«

»

Aug 26 2014

Print this Post

Keeping up with the Connections: Uptime and the Network Architecture

network_uptime_comes_down_to_wire_in_manufacturingIn manufacturing, downtime is to be avoided—at all costs. In some industries, like life sciences, the failure to produce product for even 10 minutes can mean losing millions of dollars per batch. As a result, companies immediately look to IT applications, automation technologies, and operational processes to ensure there will be no glitch on the production line. That’s why we see manufacturers in every industry investing in asset management software, manufacturing execution systems, virus protection software, predictive analytics, quality control, backup plans, and people who have the right skill set to keep operations humming.

All of these things are needed—required, even. But the industry may be missing a critical component in the uptime puzzle. The network.

Ethernet has made its way onto the factory floor, displacing the proprietary networks of the past that were closed and somewhat protected. Today, Ethernet is faster than the Token Ring infrastructure manufacturers swore by in the 1980s and 90s. In fact, Ethernet / IP, the combination of traditional Ethernet TCP / IP and the Control and Information Protocol (CIP), is a highly reliable communication protocol for transferring data between devices. Ethernet/IP is not the problem. The real culprit of costly downtime may have more to do with the physical infrastructure that keeps the data flowing.

According to industry experts, the majority of network failures are result of a loss of network connectivity.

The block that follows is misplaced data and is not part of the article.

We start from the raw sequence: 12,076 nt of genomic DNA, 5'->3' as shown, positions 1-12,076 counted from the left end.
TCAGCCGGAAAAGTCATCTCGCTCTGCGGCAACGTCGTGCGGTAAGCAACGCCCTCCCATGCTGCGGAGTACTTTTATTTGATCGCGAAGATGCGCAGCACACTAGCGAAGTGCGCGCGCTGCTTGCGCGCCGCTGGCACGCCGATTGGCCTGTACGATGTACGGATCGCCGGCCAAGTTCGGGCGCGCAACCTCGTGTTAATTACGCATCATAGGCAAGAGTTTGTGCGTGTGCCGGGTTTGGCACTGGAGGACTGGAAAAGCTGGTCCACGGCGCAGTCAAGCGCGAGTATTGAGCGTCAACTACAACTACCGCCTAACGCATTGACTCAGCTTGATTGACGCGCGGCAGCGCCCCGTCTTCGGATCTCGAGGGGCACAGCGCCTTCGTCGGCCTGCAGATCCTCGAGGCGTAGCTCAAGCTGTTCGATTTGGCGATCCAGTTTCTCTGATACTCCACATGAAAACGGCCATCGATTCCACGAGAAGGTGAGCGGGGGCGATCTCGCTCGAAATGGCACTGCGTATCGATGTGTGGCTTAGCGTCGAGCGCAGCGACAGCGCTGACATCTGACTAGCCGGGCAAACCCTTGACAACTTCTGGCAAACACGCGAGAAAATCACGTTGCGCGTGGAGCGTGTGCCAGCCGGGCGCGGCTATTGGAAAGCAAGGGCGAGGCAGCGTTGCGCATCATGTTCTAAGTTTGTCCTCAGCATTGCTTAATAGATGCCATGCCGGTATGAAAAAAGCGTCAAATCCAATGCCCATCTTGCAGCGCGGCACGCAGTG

Protecting the wired and wireless connections between machines is just as important as protecting the data that flows over the communication infrastructure. Media, in its basic form, matters.

There are many ways a network connection could be disrupted or cut. Consider things such as mechanical, ingress, chemical and electromagnetic conditions (MICE)—that is, vibration, dust, water, electrical shorts, climate, or in some rare cases even critters. According to a Network World article, Google is now wrapping its underwater fiber cables in Kevlar-like material to protect the submerged wires from shark attacks. Here’s the video of a shark with a taste for cable:

While that is not a typical scenario for manufacturers, the shark footage serves as evidence that stuff happens. That means companies must design a network from the ground-up keeping mission critical production lines in mind as well as environmental factors.  Resiliency must be built into everything – within the infrastructure design.

To that end, here are three factors to consider:

  1. Think about copper wire vs. fiber. For the enterprise LAN, copper or CAT 5e/6, is just fine. But when it comes to the factory floor, fiber cables can run longer distances and are immune to electrical interference.
  2. Think of the overall layout of the network being the physical topology. Consider if a central server will be attached directly to every workstation in a star configuration, for example, or perhaps everything should be connected to the main cable. Every last detail, down to the protective covering on the cable (do you need Kevlar?) is part of the planning.
  3. Consider how the wired and wireless architectures will interplay to create a cohesive data exchange experience.

Many companies have embraced a mobile / tablet strategy that effectively leverages the wired/wireless factory floor network. For example, here is a link to a video showing how Alstom Transport has embraced a manufacturing mobility strategy for each of its shop floor workers.

Bringing in an expert team to design and deploy the network is a valuable investment. Remember, the network will be around for decades, so you don’t want to have to rip and replace it anytime soon. Do it right the first time to avoid costly down time.

 

Stephanie can be found on Google+.

Permanent link to this article: http://www.apriso.com/blog/2014/08/keeping-up-with-the-connections-uptime-and-the-network-architecture/

Leave a Reply

Your email address will not be published. Required fields are marked *


9 − nine =

You may use these HTML tags and attributes: <a href="" title=""> <abbr title=""> <acronym title=""> <b> <blockquote cite=""> <cite> <code> <del datetime=""> <em> <i> <q cite=""> <strike> <strong>